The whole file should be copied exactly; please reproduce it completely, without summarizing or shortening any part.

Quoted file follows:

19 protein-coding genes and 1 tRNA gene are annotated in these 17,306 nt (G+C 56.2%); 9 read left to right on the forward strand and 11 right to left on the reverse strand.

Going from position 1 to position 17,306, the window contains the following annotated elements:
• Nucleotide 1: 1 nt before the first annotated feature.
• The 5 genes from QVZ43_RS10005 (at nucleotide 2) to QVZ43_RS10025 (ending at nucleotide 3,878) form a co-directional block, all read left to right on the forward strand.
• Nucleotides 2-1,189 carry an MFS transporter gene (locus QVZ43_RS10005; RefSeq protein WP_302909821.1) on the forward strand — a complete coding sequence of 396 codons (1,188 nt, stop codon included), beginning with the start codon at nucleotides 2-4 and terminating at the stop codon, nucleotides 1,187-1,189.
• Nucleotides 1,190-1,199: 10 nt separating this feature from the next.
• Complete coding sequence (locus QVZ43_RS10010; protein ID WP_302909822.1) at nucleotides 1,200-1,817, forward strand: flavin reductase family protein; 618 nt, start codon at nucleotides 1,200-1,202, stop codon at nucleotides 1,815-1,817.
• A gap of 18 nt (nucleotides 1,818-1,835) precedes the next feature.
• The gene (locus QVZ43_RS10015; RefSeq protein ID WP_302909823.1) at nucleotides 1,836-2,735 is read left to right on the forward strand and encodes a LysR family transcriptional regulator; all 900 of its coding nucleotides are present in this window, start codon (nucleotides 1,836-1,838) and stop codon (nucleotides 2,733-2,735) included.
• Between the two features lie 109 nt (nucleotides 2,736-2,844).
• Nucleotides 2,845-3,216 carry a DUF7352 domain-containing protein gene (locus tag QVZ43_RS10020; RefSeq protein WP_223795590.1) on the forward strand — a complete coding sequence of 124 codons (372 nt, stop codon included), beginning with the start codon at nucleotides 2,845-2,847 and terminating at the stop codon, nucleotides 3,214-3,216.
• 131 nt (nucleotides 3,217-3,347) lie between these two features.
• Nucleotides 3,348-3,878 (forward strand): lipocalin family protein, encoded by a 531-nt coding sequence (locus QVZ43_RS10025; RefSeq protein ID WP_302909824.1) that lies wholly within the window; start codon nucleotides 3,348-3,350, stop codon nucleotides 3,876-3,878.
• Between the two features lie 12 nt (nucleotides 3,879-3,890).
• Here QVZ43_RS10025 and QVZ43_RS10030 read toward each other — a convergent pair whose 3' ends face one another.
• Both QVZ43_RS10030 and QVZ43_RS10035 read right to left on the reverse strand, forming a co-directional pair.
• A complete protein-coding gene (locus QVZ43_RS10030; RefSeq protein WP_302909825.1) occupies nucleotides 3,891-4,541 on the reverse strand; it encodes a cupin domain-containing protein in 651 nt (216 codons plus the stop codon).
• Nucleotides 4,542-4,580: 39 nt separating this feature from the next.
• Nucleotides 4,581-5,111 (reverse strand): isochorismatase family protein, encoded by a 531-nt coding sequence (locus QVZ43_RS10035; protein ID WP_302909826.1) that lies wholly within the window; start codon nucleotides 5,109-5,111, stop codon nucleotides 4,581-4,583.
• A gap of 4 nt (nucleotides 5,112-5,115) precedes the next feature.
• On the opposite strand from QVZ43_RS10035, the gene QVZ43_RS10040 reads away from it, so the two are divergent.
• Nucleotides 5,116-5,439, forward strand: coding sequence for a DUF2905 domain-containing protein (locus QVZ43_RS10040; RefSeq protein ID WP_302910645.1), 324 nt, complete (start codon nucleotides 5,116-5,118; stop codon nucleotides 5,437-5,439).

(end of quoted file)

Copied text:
19 protein-coding genes and 1 tRNA gene are annotated in these 17,306 nt (G+C 56.2%); 9 read left to right on the forward strand and 11 right to left on the reverse strand.

Going from position 1 to position 17,306, the window contains the following annotated elements:
• Nucleotide 1: 1 nt before the first annotated feature.
• The 5 genes from QVZ43_RS10005 (at nucleotide 2) to QVZ43_RS10025 (ending at nucleotide 3,878) form a co-directional block, all read left to right on the forward strand.
• Nucleotides 2-1,189 carry an MFS transporter gene (locus QVZ43_RS10005; RefSeq protein WP_302909821.1) on the forward strand — a complete coding sequence of 396 codons (1,188 nt, stop codon included), beginning with the start codon at nucleotides 2-4 and terminating at the stop codon, nucleotides 1,187-1,189.
• Nucleotides 1,190-1,199: 10 nt separating this feature from the next.
• Complete coding sequence (locus QVZ43_RS10010; protein ID WP_302909822.1) at nucleotides 1,200-1,817, forward strand: flavin reductase family protein; 618 nt, start codon at nucleotides 1,200-1,202, stop codon at nucleotides 1,815-1,817.
• A gap of 18 nt (nucleotides 1,818-1,835) precedes the next feature.
• The gene (locus QVZ43_RS10015; RefSeq protein ID WP_302909823.1) at nucleotides 1,836-2,735 is read left to right on the forward strand and encodes a LysR family transcriptional regulator; all 900 of its coding nucleotides are present in this window, start codon (nucleotides 1,836-1,838) and stop codon (nucleotides 2,733-2,735) included.
• Between the two features lie 109 nt (nucleotides 2,736-2,844).
• Nucleotides 2,845-3,216 carry a DUF7352 domain-containing protein gene (locus tag QVZ43_RS10020; RefSeq protein WP_223795590.1) on the forward strand — a complete coding sequence of 124 codons (372 nt, stop codon included), beginning with the start codon at nucleotides 2,845-2,847 and terminating at the stop codon, nucleotides 3,214-3,216.
• 131 nt (nucleotides 3,217-3,347) lie between these two features.
• Nucleotides 3,348-3,878 (forward strand): lipocalin family protein, encoded by a 531-nt coding sequence (locus QVZ43_RS10025; RefSeq protein ID WP_302909824.1) that lies wholly within the window; start codon nucleotides 3,348-3,350, stop codon nucleotides 3,876-3,878.
• Between the two features lie 12 nt (nucleotides 3,879-3,890).
• Here QVZ43_RS10025 and QVZ43_RS10030 read toward each other — a convergent pair whose 3' ends face one another.
• Both QVZ43_RS10030 and QVZ43_RS10035 read right to left on the reverse strand, forming a co-directional pair.
• A complete protein-coding gene (locus QVZ43_RS10030; RefSeq protein WP_302909825.1) occupies nucleotides 3,891-4,541 on the reverse strand; it encodes a cupin domain-containing protein in 651 nt (216 codons plus the stop codon).
• Nucleotides 4,542-4,580: 39 nt separating this feature from the next.
• Nucleotides 4,581-5,111 (reverse strand): isochorismatase family protein, encoded by a 531-nt coding sequence (locus QVZ43_RS10035; protein ID WP_302909826.1) that lies wholly within the window; start codon nucleotides 5,109-5,111, stop codon nucleotides 4,581-4,583.
• A gap of 4 nt (nucleotides 5,112-5,115) precedes the next feature.
• On the opposite strand from QVZ43_RS10035, the gene QVZ43_RS10040 reads away from it, so the two are divergent.
• Nucleotides 5,116-5,439, forward strand: coding sequence for a DUF2905 domain-containing protein (locus QVZ43_RS10040; RefSeq protein ID WP_302910645.1), 324 nt, complete (start codon nucleotides 5,116-5,118; stop codon nucleotides 5,437-5,439).